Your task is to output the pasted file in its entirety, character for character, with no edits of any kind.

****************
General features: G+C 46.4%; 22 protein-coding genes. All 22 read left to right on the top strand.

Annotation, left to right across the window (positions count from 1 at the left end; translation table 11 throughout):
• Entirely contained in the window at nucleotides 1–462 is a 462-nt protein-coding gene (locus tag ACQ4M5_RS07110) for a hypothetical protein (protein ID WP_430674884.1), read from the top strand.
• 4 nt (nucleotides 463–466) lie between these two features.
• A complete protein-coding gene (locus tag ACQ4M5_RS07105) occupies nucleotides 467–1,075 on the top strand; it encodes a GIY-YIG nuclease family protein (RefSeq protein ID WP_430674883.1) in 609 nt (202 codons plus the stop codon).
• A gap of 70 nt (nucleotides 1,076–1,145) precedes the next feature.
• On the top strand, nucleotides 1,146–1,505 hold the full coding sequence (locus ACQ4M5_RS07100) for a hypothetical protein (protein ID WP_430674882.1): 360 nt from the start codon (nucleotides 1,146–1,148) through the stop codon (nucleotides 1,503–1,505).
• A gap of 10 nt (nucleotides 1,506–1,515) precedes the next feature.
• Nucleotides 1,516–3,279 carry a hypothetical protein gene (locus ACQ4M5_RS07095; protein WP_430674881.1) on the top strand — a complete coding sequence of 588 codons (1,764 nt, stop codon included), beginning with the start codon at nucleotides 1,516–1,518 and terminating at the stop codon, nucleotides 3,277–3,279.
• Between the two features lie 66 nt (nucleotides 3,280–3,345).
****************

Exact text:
General features: G+C 46.4%; 22 protein-coding genes. All 22 read left to right on the top strand.

Annotation, left to right across the window (positions count from 1 at the left end; translation table 11 throughout):
• Entirely contained in the window at nucleotides 1–462 is a 462-nt protein-coding gene (locus tag ACQ4M5_RS07110) for a hypothetical protein (protein ID WP_430674884.1), read from the top strand.
• 4 nt (nucleotides 463–466) lie between these two features.
• A complete protein-coding gene (locus tag ACQ4M5_RS07105) occupies nucleotides 467–1,075 on the top strand; it encodes a GIY-YIG nuclease family protein (RefSeq protein ID WP_430674883.1) in 609 nt (202 codons plus the stop codon).
• A gap of 70 nt (nucleotides 1,076–1,145) precedes the next feature.
• On the top strand, nucleotides 1,146–1,505 hold the full coding sequence (locus ACQ4M5_RS07100) for a hypothetical protein (protein ID WP_430674882.1): 360 nt from the start codon (nucleotides 1,146–1,148) through the stop codon (nucleotides 1,503–1,505).
• A gap of 10 nt (nucleotides 1,506–1,515) precedes the next feature.
• Nucleotides 1,516–3,279 carry a hypothetical protein gene (locus ACQ4M5_RS07095; protein WP_430674881.1) on the top strand — a complete coding sequence of 588 codons (1,764 nt, stop codon included), beginning with the start codon at nucleotides 1,516–1,518 and terminating at the stop codon, nucleotides 3,277–3,279.
• Between the two features lie 66 nt (nucleotides 3,280–3,345).